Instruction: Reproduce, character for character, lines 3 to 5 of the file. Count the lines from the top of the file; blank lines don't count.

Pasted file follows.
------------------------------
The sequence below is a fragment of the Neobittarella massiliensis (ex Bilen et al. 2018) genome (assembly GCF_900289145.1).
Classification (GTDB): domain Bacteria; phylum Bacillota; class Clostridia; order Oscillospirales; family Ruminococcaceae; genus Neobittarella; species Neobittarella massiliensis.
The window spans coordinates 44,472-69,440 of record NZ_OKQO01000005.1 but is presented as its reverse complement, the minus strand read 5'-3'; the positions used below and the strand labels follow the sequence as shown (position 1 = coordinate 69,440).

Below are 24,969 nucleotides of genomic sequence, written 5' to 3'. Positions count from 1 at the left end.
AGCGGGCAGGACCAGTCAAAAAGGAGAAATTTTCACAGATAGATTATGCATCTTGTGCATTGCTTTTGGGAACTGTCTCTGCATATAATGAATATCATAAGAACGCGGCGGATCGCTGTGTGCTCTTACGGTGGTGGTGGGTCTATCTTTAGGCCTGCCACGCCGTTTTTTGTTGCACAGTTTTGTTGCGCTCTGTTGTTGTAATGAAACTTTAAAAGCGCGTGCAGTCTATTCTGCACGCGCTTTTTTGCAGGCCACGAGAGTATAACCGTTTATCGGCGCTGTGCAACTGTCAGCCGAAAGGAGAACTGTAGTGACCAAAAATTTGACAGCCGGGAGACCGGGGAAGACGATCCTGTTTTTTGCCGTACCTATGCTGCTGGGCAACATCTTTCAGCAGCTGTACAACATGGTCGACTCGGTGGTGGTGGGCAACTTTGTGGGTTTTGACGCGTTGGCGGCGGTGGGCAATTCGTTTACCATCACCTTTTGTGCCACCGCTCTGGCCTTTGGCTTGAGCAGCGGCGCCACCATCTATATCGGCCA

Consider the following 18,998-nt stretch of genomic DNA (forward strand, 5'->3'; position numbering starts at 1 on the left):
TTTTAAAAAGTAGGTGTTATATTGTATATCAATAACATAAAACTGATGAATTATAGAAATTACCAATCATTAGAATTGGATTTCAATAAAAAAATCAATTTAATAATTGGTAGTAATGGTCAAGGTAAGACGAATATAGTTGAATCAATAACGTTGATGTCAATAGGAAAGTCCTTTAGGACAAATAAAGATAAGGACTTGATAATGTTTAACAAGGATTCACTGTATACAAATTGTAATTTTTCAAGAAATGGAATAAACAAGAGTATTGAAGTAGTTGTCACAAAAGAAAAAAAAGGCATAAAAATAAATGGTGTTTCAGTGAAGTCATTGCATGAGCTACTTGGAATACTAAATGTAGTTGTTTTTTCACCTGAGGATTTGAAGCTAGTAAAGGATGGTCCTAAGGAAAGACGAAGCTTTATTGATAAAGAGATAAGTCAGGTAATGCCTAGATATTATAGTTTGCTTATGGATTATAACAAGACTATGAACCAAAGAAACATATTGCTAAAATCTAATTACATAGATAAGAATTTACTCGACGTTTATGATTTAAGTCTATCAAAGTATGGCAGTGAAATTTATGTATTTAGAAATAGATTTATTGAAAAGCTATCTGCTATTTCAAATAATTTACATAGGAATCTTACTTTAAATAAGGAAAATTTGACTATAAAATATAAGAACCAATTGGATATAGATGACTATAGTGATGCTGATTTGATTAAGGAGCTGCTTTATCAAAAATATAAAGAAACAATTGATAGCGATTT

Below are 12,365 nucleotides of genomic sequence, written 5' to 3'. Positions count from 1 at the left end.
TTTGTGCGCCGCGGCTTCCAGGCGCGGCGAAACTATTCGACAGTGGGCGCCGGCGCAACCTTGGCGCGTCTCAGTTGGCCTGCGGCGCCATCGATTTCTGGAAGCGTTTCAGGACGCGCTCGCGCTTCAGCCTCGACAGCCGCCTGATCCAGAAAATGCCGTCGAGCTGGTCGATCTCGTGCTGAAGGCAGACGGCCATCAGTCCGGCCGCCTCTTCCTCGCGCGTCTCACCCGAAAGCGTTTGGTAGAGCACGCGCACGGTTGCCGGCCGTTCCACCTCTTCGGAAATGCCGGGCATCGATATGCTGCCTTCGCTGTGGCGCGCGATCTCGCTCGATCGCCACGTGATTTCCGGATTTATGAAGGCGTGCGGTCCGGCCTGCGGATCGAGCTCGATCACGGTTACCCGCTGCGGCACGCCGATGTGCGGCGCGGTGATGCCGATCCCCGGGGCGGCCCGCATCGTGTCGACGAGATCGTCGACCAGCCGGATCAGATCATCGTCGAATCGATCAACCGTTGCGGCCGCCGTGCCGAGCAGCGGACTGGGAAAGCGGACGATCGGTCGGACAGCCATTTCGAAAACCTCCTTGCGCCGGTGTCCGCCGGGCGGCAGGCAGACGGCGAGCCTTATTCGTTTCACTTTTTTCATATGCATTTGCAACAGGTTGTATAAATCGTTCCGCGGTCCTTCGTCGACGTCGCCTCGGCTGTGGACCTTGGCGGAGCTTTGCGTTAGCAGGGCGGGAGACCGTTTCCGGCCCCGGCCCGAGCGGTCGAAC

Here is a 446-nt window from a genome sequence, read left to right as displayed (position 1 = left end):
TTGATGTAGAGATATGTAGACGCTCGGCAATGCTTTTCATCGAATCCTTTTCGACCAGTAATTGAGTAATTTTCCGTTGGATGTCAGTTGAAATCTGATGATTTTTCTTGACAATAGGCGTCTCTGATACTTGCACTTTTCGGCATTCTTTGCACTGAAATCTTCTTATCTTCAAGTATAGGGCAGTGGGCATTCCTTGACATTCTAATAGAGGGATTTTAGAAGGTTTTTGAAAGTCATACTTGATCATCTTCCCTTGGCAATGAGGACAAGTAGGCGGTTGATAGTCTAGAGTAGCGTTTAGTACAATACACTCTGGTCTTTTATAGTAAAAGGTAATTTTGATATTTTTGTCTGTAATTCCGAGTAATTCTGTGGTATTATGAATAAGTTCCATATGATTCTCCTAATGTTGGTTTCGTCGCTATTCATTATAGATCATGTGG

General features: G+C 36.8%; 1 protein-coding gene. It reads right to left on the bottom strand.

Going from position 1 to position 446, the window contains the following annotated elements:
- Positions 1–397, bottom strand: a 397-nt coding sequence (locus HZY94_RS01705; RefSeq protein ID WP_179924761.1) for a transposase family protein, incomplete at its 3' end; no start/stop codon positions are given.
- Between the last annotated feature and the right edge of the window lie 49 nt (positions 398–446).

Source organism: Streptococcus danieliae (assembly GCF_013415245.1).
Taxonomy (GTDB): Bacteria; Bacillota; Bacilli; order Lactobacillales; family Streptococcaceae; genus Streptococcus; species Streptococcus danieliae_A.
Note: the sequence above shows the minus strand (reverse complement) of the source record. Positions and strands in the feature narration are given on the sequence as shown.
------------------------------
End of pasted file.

The window spans coordinates 44,472-69,440 of record NZ_OKQO01000005.1 but is presented as its reverse complement, the minus strand read 5'-3'; the positions used below and the strand labels follow the sequence as shown (position 1 = coordinate 69,440).

Below are 24,969 nucleotides of genomic sequence, written 5' to 3'. Positions count from 1 at the left end.
AGCGGGCAGGACCAGTCAAAAAGGAGAAATTTTCACAGATAGATTATGCATCTTGTGCATTGCTTTTGGGAACTGTCTCTGCATATAATGAATATCATAAGAACGCGGCGGATCGCTGTGTGCTCTTACGGTGGTGGTGGGTCTATCTTTAGGCCTGCCACGCCGTTTTTTGTTGCACAGTTTTGTTGCGCTCTGTTGTTGTAATGAAACTTTAAAAGCGCGTGCAGTCTATTCTGCACGCGCTTTTTTGCAGGCCACGAGAGTATAACCGTTTATCGGCGCTGTGCAACTGTCAGCCGAAAGGAGAACTGTAGTGACCAAAAATTTGACAGCCGGGAGACCGGGGAAGACGATCCTGTTTTTTGCCGTACCTATGCTGCTGGGCAACATCTTTCAGCAGCTGTACAACATGGTCGACTCGGTGGTGGTGGGCAACTTTGTGGGTTTTGACGCGTTGGCGGCGGTGGGCAATTCGTTTACCATCACCTTTTGTGCCACCGCTCTGGCCTTTGGCTTGAGCAGCGGCGCCACCATCTATATCGGCCA